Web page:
On the nook of Dundas and McCaul streets in downtown Toronto, the Artwork Gallery of Ontario (AGO) unveiled its first public artwork fee on Monday — a looming bronze circus elephant balancing on a tiny ball. Artist Brian Jungen constructed his 13-foot-tall “Couch Monster: Sadzěʔ yaaghęhch’ill” (2022) out of previous leather-based sofas earlier than the prototype was solid by a foundry.
Engaged on an enormous bronze sculpture was a primary for Jungen, however repurposing supplies was not. The artist turns mass-produced objects into recognizable types from each European and Indigenous artwork historical past — he’s maybe greatest recognized for stitching Air Jordans collectively into the shapes of conventional First Nations headdresses and masks, and just lately, Jungen molded the sneakers into the eerie beaked masks of Seventeenth-century European medical doctors.
For the AGO fee, nevertheless, Jungen wished to create a tribute to the plight of captive animals, in accordance to the museum. “Couch Monster: Sadzěʔ yaaghęhch’ill” pays homage to Jumbo the elephant, the world-famous circus animal whose deeply tragic story impressed Disney’s heart-wrenching 1941 film Dumbo. The titular phrases “Sadzěʔ yaaghęhch’ill” translate to “my heart is ripping” within the language of the Dane-zaa folks, from whom Jungen is descended. (A panel subsequent to “Couch Monster” might be written in each English and a special Indigenous language, Anishinaabemowin, which is spoken extra broadly than the Dane-zaa language in Canada’s Nice Lakes area.)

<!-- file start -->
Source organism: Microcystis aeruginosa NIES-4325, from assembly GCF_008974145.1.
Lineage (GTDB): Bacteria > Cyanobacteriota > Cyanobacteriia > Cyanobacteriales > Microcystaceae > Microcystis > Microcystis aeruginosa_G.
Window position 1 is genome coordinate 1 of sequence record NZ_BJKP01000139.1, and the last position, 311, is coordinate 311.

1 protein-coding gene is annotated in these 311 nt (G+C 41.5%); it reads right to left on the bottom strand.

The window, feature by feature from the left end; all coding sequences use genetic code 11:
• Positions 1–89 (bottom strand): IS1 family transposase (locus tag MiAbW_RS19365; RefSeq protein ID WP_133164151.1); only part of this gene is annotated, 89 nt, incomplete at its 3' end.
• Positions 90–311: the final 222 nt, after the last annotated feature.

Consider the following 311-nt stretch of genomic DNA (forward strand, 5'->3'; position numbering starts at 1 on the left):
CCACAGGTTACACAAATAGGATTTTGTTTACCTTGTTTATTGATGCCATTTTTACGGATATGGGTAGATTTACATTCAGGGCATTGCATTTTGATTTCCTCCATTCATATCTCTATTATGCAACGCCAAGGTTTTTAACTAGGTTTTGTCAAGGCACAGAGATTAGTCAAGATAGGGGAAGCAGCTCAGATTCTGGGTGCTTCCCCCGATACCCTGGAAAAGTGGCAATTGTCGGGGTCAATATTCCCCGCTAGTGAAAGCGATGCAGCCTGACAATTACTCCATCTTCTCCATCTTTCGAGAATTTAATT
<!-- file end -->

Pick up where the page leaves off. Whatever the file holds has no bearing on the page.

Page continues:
In an interview, Jurgen mentioned he was desirous about the story of Jumbo, who died in Ontario, and requested elders in his group whether or not they had ever seen an elephant.
“A lot of them hadn’t, but a lot of them remembered seeing an elephant at the Shrine Circus,” he mentioned. “I asked them what they thought of it, and to them, it didn’t evoke ideas of joy. They were shocked at how such a large animal had submitted to humans — had been trained. It was basically like its spirit had been broken.”
Though the sculpture arrived in Toronto solely earlier this month, “Couch Monster: Sadzěʔ yaaghęhch’ill” was a few years within the making. Jungen first had the thought to use the sofas as his medium after seeing discarded furniture on Toronto streets throughout a 2017 go to, and in March 2020, he accomplished the full-scale prototype. He then despatched it to Washington state to be solid on the Walla Walla Foundry.
The ensuing floor is remarkably sensible, conjuring the leathery texture of an elephant’s pores and skin, and Jungen hopes the statue will evolve as folks work together with it.
“Like the leather couches, the more people engage with the work, the more the bronze patina will change over time,” Jungen mentioned in an announcement. “I want people to lounge on and explore and really embrace this Couch Monster — it is yours and I am so thrilled to have it live here in the years to come.”